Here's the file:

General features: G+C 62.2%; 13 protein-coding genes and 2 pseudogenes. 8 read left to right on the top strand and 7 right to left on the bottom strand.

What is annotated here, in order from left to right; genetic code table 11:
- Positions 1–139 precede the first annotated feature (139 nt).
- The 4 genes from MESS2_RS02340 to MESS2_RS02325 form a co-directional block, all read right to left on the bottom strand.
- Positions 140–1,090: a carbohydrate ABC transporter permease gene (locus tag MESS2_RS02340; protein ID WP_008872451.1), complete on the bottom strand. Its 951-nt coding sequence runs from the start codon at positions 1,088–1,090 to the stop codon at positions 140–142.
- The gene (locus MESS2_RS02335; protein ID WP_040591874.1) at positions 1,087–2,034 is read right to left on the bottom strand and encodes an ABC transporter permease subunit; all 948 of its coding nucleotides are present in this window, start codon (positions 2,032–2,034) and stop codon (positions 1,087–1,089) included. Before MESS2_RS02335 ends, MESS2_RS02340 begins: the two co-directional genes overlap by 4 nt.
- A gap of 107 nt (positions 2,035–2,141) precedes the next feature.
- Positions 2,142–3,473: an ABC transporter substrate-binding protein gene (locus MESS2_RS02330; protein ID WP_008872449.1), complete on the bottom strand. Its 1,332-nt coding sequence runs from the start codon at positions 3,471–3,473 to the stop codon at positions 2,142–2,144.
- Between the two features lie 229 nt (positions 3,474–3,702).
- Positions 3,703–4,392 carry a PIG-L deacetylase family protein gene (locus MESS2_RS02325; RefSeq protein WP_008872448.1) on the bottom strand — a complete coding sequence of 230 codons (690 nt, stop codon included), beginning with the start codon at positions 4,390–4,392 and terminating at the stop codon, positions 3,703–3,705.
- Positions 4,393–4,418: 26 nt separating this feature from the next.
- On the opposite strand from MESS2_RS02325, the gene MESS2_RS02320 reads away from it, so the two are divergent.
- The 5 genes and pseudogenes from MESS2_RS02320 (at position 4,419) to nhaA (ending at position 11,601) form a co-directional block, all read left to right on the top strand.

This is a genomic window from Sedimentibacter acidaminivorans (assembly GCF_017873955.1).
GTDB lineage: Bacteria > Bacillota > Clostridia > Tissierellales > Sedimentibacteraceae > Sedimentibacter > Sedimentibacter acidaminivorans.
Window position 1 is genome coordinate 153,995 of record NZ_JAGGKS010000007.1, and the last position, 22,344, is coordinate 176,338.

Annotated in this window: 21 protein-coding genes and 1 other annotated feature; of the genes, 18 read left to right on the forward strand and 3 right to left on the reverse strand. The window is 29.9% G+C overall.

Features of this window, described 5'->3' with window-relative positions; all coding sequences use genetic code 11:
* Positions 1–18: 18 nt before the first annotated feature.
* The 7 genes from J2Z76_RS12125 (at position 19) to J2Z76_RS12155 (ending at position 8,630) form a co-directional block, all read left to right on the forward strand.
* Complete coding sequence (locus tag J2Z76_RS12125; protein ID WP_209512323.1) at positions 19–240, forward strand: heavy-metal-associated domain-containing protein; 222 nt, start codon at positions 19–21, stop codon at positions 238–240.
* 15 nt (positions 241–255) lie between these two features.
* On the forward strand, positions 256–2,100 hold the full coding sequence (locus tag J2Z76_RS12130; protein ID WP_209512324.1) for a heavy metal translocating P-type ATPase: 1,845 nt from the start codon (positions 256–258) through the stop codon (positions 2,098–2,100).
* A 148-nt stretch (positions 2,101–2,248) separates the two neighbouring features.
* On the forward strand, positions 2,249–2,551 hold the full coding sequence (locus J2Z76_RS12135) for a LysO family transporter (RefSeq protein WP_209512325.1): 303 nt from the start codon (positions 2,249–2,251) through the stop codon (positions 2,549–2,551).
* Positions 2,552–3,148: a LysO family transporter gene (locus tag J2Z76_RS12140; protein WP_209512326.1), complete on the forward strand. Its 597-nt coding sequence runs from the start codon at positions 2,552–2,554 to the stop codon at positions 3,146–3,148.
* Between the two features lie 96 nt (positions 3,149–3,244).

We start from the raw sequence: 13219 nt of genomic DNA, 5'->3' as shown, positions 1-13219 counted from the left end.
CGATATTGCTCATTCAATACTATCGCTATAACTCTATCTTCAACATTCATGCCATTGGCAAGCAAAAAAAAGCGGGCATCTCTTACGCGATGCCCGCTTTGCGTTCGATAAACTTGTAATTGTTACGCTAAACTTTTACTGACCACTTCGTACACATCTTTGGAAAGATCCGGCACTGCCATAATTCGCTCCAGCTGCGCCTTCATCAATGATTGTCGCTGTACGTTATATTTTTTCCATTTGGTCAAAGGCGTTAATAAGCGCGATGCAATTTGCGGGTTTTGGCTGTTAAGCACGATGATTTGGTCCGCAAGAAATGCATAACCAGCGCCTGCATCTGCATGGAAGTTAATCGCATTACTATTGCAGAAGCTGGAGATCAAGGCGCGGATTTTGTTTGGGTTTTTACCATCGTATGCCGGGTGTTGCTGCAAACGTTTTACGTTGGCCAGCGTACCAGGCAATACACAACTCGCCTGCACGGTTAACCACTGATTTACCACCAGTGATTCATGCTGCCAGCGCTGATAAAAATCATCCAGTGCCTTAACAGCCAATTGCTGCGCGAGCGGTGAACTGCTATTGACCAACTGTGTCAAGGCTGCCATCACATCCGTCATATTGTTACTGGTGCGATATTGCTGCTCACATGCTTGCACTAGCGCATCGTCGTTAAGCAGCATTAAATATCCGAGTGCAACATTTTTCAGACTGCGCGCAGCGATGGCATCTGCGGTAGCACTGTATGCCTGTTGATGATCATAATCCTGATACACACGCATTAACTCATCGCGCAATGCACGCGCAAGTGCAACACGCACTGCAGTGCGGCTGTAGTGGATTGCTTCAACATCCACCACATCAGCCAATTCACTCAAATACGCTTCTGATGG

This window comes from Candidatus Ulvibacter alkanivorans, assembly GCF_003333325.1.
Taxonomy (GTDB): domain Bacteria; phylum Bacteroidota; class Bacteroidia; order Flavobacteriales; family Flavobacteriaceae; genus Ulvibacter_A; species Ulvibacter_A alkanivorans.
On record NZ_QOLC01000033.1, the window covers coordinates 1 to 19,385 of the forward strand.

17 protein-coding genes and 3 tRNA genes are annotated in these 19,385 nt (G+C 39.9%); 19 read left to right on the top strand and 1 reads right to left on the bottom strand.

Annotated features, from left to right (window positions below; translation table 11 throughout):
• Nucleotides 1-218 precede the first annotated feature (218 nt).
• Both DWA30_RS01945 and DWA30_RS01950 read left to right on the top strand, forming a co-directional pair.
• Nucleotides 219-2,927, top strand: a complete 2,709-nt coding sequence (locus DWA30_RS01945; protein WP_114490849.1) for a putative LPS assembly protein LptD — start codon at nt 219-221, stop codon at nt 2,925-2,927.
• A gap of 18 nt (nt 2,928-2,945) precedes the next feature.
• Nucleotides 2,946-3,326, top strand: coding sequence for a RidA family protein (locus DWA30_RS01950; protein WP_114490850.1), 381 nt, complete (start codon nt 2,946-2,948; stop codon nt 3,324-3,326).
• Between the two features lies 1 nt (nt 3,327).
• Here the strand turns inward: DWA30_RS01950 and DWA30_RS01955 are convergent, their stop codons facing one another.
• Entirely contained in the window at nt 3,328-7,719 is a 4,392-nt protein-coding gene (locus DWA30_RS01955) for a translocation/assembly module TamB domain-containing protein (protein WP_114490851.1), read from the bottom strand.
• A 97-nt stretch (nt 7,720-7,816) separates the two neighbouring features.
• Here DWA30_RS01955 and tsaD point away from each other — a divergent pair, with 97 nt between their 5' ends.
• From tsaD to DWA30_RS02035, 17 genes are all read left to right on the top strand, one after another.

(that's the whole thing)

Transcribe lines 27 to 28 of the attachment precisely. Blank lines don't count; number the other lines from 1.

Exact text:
* Between the two features lie 96 nt (positions 3,149–3,244).

We start from the raw sequence: 13219 nt of genomic DNA, 5'->3' as shown, positions 1-13219 counted from the left end.